I've said it before and I'll say it again: cancer can be as hard, if not harder, on the loved ones than the patients. Our family is very close - I don't have any siblings and my husband and I don't have children. Our family unit is small. After 2.5 years, my husband and I have a process. He goes with me to all of my scan result appointments. As soon as Super Doc gives us the results, Neal steps out and texts or calls my parents with the updates. I always want to be with them if we have to give them bad news. My parents live 4 hours away; otherwise, I think they'd crowd into the exam room with us.
Although we had to give them bad news a couple of weeks ago, we actually had something in our favor. A lifelong friend of mine was visiting with them on the way to take her daughter to tour a college. She was able to keep my parents somewhat balanced this time. I'd been preparing them for the results - figured this was coming. But no one wants to have to call their parents and tell them the cancer is back. Stupid cancer.
Most days, the cancer is buried somewhere in my thoughts, my work, my hobbies - not at the surface. But there are days when it hits me right between the eyes. Cancer. How the hell did I get here? Is this really my life?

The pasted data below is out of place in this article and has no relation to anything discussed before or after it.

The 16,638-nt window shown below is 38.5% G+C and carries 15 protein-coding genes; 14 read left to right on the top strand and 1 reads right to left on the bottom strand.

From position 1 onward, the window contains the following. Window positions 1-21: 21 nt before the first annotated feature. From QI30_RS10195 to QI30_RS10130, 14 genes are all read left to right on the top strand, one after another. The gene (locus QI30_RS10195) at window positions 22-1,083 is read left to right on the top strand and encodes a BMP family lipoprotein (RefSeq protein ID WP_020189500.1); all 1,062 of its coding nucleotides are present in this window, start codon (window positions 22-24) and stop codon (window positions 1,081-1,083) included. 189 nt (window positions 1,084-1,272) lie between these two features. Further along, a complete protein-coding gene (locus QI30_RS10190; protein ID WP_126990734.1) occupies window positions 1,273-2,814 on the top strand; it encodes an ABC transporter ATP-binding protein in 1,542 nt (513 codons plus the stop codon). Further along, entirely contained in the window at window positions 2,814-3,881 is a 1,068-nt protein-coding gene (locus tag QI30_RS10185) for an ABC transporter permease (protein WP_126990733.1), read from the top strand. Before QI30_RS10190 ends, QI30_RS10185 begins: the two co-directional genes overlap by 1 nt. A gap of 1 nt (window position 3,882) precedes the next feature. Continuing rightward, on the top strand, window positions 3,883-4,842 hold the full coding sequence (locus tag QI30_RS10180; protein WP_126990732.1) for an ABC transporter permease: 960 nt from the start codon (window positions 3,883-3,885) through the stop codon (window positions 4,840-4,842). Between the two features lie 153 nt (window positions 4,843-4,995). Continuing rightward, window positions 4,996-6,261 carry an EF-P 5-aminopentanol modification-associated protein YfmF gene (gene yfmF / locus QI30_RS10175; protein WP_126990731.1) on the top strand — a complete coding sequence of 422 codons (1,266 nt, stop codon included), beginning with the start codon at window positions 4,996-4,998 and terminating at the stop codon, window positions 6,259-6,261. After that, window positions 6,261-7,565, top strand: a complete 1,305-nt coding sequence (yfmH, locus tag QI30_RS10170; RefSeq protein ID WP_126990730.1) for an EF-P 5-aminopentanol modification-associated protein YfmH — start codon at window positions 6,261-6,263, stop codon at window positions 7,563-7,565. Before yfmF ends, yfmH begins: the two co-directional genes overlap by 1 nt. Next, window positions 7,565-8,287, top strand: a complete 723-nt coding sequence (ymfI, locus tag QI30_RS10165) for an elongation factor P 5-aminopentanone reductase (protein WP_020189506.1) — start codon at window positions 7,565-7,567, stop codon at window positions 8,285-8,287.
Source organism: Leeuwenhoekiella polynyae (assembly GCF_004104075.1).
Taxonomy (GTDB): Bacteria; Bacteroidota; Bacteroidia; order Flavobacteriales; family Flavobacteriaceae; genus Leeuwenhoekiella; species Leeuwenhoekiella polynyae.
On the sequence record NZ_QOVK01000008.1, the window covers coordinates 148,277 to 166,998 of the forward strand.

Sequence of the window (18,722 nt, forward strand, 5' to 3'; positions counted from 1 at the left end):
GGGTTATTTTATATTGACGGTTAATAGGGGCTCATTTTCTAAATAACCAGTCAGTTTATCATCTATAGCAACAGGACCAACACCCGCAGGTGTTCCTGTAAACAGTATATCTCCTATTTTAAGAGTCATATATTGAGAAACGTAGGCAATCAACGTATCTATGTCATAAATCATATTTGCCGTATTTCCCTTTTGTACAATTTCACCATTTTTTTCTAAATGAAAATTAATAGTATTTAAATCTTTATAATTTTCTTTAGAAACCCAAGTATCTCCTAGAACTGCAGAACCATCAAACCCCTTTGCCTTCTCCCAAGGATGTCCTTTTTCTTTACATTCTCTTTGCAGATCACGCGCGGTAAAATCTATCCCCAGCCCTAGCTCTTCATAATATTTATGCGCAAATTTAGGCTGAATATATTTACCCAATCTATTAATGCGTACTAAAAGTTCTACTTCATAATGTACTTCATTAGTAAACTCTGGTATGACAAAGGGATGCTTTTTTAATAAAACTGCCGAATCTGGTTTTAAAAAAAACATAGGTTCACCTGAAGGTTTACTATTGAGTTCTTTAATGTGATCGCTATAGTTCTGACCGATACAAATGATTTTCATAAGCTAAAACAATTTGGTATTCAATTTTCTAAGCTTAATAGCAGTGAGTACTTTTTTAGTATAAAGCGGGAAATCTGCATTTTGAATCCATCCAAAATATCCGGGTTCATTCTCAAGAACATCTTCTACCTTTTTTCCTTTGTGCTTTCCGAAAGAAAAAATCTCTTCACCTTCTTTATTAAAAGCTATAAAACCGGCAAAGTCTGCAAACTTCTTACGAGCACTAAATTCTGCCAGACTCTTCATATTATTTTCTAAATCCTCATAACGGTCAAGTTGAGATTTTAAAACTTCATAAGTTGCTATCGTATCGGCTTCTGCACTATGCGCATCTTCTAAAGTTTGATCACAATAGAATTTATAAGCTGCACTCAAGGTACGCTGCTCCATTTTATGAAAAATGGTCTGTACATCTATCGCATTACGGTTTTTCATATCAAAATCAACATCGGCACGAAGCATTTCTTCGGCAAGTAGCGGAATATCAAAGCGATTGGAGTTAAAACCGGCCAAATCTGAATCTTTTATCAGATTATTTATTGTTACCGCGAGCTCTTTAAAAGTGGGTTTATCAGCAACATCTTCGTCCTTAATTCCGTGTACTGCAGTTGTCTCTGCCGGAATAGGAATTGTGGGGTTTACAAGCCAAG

Wondering if anyone else has experienced this.
I'm in the middle of my quarterly scan appointments. While I was waiting for my blood draw yesterday, I noticed a couple that was apparently new to the oncology clinic. The wife is the patient and, when she was called into the lab, her husband got up to walk with her and she told him she was fine, just going for a blood draw. I looked at his face and saw fear and I just wanted to give him a hug. This is the part I hate the most - when we look into our loved ones' eyes and see their fear. I just want to fix everything and I can't; we have so little control over this part of our lives. I have no idea why she was there or what her diagnosis is, but I definitely said a prayer for them last night.
Today, I happily paint two of my toes red, to celebrate two years of being a survivor. Some days I ask myself it has really only been 2 years because it feels like I got the diagnosis so long ago. Lots of scans and needles and chemo and radiation and....I'm still here!
I woke up this morning, very cheerful, almost like I was celebrating a birthday. I realize that EVERY SINGLE DAY is a gift, whether we have lung cancer or not, but that cancer seems to make each day that much more important. While I was thinking about everything today, I was overcome with emotion. I know that I am blessed to have as much time as I've had. I think about the friends I've made in this "club" that are no longer here. For those friends, and for the rest of us, we continue to choose life.